Thursday, February 26, 2009

Island of the Day Before - Umberto Eco

Books by Umberto Eco have been praised to an extreme degree, and have also evoked a huge amount of criticism. They can be difficult to read at times, and I have known many friends who shied away from his other books once they read any one of them. My opinion differs in the sense that I like his way of writing, and had previously read his 2 other works of fiction (The Name of the Rose, and Foucault's Pendulum). I will be honest, reading Pendulum .. was tough in parts, but once I read the book, I could not help admiring. And of course, 'The Name of the Rose' was simply superb, and my esteem for Umberto Eco went up pretty high after reading both of them. Next was 'The Island of the Day Before'. This is a book that has had many more mixed reviews, with many people outrightly condemning the book as too complicated and a lesser work. I do not share the same views; for me, the book was interesting and worth reading.

The Island of the Day Before by Umberto Eco (1994)

The tale is complex, being the tale of a person in a shipwreck, as revealed through letters and memoirs. It is not just the tale of the isolation of a ship-wreck, but the tale of the life of 17th century France, of the society, the politics, and through all this, the life of a young man. The book is the story of Roberto della Griva, born into a minor noble family. The story is devoid of many details, such as how the memoirs of Roberto got into the hands of the modern day editor who is writing the book.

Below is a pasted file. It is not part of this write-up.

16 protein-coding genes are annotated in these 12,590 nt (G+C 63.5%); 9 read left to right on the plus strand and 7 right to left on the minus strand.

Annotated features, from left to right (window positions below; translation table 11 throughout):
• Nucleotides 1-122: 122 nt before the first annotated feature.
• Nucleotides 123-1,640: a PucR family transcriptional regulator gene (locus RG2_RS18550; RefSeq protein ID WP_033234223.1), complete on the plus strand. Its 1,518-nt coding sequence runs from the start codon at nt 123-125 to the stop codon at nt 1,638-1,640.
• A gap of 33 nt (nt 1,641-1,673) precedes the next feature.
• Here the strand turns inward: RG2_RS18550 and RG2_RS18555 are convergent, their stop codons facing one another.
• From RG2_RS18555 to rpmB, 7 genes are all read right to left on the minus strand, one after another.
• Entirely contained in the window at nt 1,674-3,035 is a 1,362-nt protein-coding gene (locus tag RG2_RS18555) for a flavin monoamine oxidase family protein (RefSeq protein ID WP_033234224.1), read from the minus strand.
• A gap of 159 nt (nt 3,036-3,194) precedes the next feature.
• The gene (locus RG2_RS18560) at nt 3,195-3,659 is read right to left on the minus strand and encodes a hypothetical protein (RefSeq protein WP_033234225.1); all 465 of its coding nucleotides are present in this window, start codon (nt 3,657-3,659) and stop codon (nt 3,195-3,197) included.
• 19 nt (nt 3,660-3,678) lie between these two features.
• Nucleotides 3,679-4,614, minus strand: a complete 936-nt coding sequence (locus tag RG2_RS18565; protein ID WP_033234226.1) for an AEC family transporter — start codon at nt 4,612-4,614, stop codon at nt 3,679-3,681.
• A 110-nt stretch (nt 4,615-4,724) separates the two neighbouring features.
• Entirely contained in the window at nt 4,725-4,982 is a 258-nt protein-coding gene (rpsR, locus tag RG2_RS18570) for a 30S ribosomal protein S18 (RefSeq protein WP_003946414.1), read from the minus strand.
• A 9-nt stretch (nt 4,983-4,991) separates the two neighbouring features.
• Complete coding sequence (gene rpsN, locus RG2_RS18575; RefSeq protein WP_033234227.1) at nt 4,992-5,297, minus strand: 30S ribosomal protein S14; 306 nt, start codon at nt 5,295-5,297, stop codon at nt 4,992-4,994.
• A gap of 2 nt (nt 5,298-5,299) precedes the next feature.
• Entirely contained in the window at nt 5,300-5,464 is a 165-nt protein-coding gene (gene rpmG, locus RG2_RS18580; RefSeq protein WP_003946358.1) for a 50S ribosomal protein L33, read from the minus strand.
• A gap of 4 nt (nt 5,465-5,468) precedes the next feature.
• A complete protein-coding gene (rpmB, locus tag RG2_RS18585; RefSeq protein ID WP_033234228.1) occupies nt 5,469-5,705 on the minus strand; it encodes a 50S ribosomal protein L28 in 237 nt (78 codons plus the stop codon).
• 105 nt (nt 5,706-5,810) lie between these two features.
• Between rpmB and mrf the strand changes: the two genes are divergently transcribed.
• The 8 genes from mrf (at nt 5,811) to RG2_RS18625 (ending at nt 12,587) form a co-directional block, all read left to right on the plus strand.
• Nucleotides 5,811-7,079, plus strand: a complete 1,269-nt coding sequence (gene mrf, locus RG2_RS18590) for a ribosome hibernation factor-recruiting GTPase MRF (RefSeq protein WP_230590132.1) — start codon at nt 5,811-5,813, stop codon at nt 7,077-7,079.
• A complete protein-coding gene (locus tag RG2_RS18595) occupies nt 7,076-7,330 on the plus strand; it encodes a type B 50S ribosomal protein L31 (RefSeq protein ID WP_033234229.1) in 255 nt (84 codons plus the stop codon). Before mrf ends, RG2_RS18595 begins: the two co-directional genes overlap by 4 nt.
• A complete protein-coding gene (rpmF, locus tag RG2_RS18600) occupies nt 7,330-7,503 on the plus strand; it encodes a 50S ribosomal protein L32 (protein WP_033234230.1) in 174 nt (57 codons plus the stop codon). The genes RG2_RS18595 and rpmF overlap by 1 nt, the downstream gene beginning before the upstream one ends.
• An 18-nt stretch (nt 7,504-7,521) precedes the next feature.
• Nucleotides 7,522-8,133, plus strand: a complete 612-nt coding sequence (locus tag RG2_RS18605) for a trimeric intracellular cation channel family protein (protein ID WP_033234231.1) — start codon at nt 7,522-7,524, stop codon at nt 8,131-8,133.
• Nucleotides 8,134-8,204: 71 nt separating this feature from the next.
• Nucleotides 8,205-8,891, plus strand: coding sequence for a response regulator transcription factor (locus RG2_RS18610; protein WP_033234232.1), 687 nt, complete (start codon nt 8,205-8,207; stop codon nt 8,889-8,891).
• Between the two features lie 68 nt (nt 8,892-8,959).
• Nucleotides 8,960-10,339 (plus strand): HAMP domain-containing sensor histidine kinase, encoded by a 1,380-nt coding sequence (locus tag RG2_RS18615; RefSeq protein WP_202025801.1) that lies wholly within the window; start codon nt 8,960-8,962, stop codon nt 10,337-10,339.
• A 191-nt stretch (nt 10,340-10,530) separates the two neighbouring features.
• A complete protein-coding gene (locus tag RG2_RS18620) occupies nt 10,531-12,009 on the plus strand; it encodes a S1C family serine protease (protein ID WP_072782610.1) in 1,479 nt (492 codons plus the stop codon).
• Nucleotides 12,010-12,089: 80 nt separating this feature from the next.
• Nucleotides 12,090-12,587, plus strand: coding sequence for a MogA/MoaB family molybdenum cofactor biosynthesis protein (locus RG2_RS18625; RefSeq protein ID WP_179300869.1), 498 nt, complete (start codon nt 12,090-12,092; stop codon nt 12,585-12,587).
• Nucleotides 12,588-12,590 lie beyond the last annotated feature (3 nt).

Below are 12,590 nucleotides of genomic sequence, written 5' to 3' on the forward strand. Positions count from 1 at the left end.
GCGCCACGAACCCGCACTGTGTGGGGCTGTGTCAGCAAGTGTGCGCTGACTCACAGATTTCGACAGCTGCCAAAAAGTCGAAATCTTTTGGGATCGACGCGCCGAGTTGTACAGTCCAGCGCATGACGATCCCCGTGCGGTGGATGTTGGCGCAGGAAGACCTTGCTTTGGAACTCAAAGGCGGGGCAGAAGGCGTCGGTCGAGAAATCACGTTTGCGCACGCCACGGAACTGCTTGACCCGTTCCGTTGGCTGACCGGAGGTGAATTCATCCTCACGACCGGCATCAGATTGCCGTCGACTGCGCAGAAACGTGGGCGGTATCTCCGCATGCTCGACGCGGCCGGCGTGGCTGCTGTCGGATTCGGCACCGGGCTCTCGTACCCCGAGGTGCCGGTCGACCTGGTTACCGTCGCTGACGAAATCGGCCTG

Roberto is a complex personality, he believes that all the problems that he suffers is because he has an evil twin called Ferrante (an easy way to blame all the problems that a person suffers); Ferrante is a way out to ascribe the problems that a person may face. As Roberto is growing up, there is a sudden upheaval in his life, his father dies in a siege, in the Siege of Casale, the fortress guarding the frontier between Italy and France. Roberto makes his way to France where he suffers from one-way love (and that too with one of the great ladies of France); the novel also describes the colorful and complex situation in France of that time, this is the time when there is a transfer of power happening between Cardinal Richelieu and Cardinal Mazarin.
However, he is soon forced into booking his passage on a Dutch ship (the Amaryllis) that is on an expedition to find the problems of longitude, and unfortunately for him, he ends up in a shipwreck, and is washed up on another deserted ship, the Daphne. And this is where the title of the book is relevant, since Roberto believes that the ship sits on the International Date Line, and he can look at the previous day from one side of the ship.
The book may seem boring to some, but for others, it is a perfect example of the writings of Umberto Eco. Worth reading, and for many, worth treasuring.

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